Stuart McDonald letter to Sir Robert Sparkes, 28 July 1987
(Chapter 16, p. 195)
Dear Sir Robert,
Thank you for your letter of 27 July 1987, supported by a similar one of today’s date from Sir Charles Holm. I will take this opportunity to respond to both of these letters in this reply.
Both of the letters were received and circulated to all delegates to the Management Committee, and I have to say there was no support for any of the sentiments expressed. In particular, delegates were singularly unimpressed to learn that your letter had been released to the Brisbane media.
The main objection of your letter, Sir Robert, was based on the assumption that Management would take a vote on the question of Coalition. This was a wrong assumption. It had never been my intention, nor that of Ian Sinclair, to try to put this matter to a categoric vote and attempt to overthrow or reverse a resolution of Federal Council.
The point was that last Thursday’s meeting of the Federal Parliamentary National Party unanimously empowered Ian Sinclair to enter into preliminary discussions with John Howard on Coalition prospects. The Party Room also required Ian Sinclair to make no decisions prior to reporting back and discussing all aspects with the Party Room. It further required Ian Sinclair to discuss the issue with the States. Obviously, the best avenue to achieve this requirement is via the Federal Management Committee. Accordingly, we had a useful discussion on the matter in Management, and I regret that neither you nor Sir Charles saw fit to join in those broad discussions. The result of those discussions was that the following resolutions were carried, either with significant majority, or unanimously:
– That Federal Management confirms the traditional autonomy of the Federal Parliamentary Party.
– That should the majority of the Parliamentary Party opt to go back into a Coalition with the Liberal Party, so be it.
– That Federal Management has no reason to believe that State Management of any affiliated branch of the National Party will cause Senators or Members any problems if the Parliamentarians decide to go back into Coalition.
– That Federal Management recommend to Federal Council that it endorses the above resolutions as the view of the Federal Council.
The question you raise as to the constitutionality or propriety of holding a Management meeting in the absence of there being an elected Leader in the Senate is, frankly, an irrelevant and fatuous argument.
As you well know, there is nothing in the Constitution that says a Management meeting cannot be held unless all positions are filled. Also, there is no requirement that a specific period of notice be given before calling such a meeting – the whole intention of Federal Management is that it should manage the day to day affairs of the Party, and should be able to meet at regular intervals and, if necessary, at short notice.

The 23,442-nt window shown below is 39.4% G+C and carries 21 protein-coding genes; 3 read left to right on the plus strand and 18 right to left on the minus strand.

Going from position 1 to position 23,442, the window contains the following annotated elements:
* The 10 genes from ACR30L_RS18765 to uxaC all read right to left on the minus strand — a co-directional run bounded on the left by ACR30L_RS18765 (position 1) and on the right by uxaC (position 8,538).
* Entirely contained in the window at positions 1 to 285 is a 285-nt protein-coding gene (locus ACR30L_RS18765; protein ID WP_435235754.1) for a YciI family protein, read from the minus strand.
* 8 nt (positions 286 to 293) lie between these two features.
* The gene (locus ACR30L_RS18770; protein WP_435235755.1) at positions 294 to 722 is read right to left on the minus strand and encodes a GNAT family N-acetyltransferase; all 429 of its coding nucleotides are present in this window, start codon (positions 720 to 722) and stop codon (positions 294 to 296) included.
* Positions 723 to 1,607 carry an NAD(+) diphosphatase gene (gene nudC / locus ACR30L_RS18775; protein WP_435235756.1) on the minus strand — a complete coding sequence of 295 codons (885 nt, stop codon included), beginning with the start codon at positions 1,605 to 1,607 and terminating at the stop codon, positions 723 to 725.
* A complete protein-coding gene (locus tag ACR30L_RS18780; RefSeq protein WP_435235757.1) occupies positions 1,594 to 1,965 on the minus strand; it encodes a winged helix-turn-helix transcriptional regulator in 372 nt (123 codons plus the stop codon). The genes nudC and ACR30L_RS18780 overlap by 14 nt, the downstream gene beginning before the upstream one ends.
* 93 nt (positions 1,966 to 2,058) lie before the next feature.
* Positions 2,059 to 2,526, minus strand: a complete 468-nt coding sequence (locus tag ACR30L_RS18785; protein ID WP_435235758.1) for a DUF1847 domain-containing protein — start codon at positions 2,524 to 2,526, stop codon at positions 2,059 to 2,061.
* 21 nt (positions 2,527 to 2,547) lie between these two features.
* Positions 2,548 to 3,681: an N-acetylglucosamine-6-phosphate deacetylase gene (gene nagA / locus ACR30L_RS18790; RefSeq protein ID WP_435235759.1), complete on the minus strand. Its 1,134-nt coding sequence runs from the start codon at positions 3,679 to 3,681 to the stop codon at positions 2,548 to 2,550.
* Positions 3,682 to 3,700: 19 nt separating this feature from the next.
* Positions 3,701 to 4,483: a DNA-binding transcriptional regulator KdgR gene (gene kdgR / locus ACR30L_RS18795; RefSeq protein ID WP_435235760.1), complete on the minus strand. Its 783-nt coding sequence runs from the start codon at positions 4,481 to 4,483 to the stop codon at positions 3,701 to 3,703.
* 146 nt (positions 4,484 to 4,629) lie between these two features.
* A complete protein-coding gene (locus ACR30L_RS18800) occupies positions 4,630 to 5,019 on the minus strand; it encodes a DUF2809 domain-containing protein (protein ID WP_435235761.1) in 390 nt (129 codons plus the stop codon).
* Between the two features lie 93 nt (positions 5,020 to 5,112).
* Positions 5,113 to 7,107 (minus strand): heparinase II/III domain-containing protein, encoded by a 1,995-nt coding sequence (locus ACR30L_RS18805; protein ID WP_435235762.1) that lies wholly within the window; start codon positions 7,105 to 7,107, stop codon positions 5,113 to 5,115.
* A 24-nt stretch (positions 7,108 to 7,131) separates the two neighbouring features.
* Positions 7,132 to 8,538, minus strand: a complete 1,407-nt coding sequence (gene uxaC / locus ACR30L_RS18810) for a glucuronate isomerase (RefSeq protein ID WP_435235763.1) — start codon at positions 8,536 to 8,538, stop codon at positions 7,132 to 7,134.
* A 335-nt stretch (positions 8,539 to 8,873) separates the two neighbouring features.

We always try to arrange Management meetings at times that are most convenient to delegates. When I spoke to Sir Charles on Saturday morning, he indicated that today, Tuesday, would be the only time he would be available and he would see if you would also be available.
The other four State Presidents said that they could attend on that date. On this basis, and wanting to ensure Queensland would be represented, today was fixed for the meeting. It was not until 11 pm on Sunday that Sir Charles got back to me to say that Queensland could not come to the meeting until after Friday’s meeting of the Queensland Management Committee. I have to say I find this reason difficult to understand. You and I both know that neither you nor Sir Charles need any discussions with your State Management to formulate views on any issues you may wish to put to the Federal Management. Incidentally, the Victorian Management Committee is also meeting on Friday, and its State President, Laurie Neal, believed it was important to come today, so that he could report at the end of the week to his Executive. John Paterson was also firmly of the view that if Federal Management did not meet before Friday, then there would be very little point in it meeting at all.
I think all that needs to be said about your argument that Federal Management should not meet until the election result is finalised, is that today’s discussions proved that your view is totally wrong. There is more than enough information available on the election to enable an accurate and thorough assessment of the result and what it meant for the National Party. Again, I am sorry that you were not here to contribute.
Finally, I must take the strongest objection to Sir Charles’ contention that Ian Sinclair ‘wants to go his merry way and to hell with the Organisation’. The very reason for this meeting was to enable Ian Sinclair to INVOLVE the Organisation. The view Sir Charles has expressed concerns me particularly, because it indicates that he has no intention of displaying any support for the elected Federal Leader of the Party — something which we must achieve urgently if we are to repair the enormous damage done to the Party during this year. Unfortunately, I sense that, as a result of your letters, you are not genuinely interested in trying to reunite the Party.
You will of course, be sent the Minutes of today’s meeting in due course. In the meantime, I can assure you that I will not be releasing this letter in any form whatsoever to the media.